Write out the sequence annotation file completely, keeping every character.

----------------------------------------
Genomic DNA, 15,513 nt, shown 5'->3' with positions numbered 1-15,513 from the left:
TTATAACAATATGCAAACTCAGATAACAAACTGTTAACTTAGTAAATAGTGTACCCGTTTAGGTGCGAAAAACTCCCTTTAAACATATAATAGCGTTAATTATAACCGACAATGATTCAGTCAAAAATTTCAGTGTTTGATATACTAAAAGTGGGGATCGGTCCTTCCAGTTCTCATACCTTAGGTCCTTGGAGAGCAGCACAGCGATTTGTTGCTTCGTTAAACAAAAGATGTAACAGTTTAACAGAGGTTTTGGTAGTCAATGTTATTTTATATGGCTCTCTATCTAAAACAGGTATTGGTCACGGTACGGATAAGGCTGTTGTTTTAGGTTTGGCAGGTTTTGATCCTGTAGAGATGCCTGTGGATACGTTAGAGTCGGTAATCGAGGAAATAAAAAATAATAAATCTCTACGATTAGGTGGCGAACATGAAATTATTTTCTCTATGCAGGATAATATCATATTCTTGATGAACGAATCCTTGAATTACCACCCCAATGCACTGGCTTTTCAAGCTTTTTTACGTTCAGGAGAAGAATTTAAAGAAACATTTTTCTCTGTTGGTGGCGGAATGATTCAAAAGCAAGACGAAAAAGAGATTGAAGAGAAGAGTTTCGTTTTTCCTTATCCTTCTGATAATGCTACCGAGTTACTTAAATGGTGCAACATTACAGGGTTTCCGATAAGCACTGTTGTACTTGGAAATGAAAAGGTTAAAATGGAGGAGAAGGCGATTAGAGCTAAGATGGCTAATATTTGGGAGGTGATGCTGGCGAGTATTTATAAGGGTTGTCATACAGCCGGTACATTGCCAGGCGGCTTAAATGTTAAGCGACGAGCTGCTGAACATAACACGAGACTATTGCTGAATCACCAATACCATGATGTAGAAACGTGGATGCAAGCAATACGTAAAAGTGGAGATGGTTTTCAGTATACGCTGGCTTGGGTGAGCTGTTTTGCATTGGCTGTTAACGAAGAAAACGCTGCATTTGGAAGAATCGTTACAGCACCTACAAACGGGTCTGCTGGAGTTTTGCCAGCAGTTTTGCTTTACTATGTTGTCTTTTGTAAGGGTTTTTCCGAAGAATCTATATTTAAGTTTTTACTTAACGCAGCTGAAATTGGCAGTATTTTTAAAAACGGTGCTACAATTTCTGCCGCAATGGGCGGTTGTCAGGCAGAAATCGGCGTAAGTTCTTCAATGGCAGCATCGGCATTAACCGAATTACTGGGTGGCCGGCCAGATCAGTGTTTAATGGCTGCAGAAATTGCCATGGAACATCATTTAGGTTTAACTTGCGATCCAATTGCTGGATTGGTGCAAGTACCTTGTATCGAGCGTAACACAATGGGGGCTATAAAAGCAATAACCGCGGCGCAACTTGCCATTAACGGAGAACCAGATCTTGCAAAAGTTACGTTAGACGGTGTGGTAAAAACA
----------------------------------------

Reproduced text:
Genomic DNA, 15,513 nt, shown 5'->3' with positions numbered 1-15,513 from the left:
TTATAACAATATGCAAACTCAGATAACAAACTGTTAACTTAGTAAATAGTGTACCCGTTTAGGTGCGAAAAACTCCCTTTAAACATATAATAGCGTTAATTATAACCGACAATGATTCAGTCAAAAATTTCAGTGTTTGATATACTAAAAGTGGGGATCGGTCCTTCCAGTTCTCATACCTTAGGTCCTTGGAGAGCAGCACAGCGATTTGTTGCTTCGTTAAACAAAAGATGTAACAGTTTAACAGAGGTTTTGGTAGTCAATGTTATTTTATATGGCTCTCTATCTAAAACAGGTATTGGTCACGGTACGGATAAGGCTGTTGTTTTAGGTTTGGCAGGTTTTGATCCTGTAGAGATGCCTGTGGATACGTTAGAGTCGGTAATCGAGGAAATAAAAAATAATAAATCTCTACGATTAGGTGGCGAACATGAAATTATTTTCTCTATGCAGGATAATATCATATTCTTGATGAACGAATCCTTGAATTACCACCCCAATGCACTGGCTTTTCAAGCTTTTTTACGTTCAGGAGAAGAATTTAAAGAAACATTTTTCTCTGTTGGTGGCGGAATGATTCAAAAGCAAGACGAAAAAGAGATTGAAGAGAAGAGTTTCGTTTTTCCTTATCCTTCTGATAATGCTACCGAGTTACTTAAATGGTGCAACATTACAGGGTTTCCGATAAGCACTGTTGTACTTGGAAATGAAAAGGTTAAAATGGAGGAGAAGGCGATTAGAGCTAAGATGGCTAATATTTGGGAGGTGATGCTGGCGAGTATTTATAAGGGTTGTCATACAGCCGGTACATTGCCAGGCGGCTTAAATGTTAAGCGACGAGCTGCTGAACATAACACGAGACTATTGCTGAATCACCAATACCATGATGTAGAAACGTGGATGCAAGCAATACGTAAAAGTGGAGATGGTTTTCAGTATACGCTGGCTTGGGTGAGCTGTTTTGCATTGGCTGTTAACGAAGAAAACGCTGCATTTGGAAGAATCGTTACAGCACCTACAAACGGGTCTGCTGGAGTTTTGCCAGCAGTTTTGCTTTACTATGTTGTCTTTTGTAAGGGTTTTTCCGAAGAATCTATATTTAAGTTTTTACTTAACGCAGCTGAAATTGGCAGTATTTTTAAAAACGGTGCTACAATTTCTGCCGCAATGGGCGGTTGTCAGGCAGAAATCGGCGTAAGTTCTTCAATGGCAGCATCGGCATTAACCGAATTACTGGGTGGCCGGCCAGATCAGTGTTTAATGGCTGCAGAAATTGCCATGGAACATCATTTAGGTTTAACTTGCGATCCAATTGCTGGATTGGTGCAAGTACCTTGTATCGAGCGTAACACAATGGGGGCTATAAAAGCAATAACCGCGGCGCAACTTGCCATTAACGGAGAACCAGATCTTGCAAAAGTTACGTTAGACGGTGTGGTAAAAACA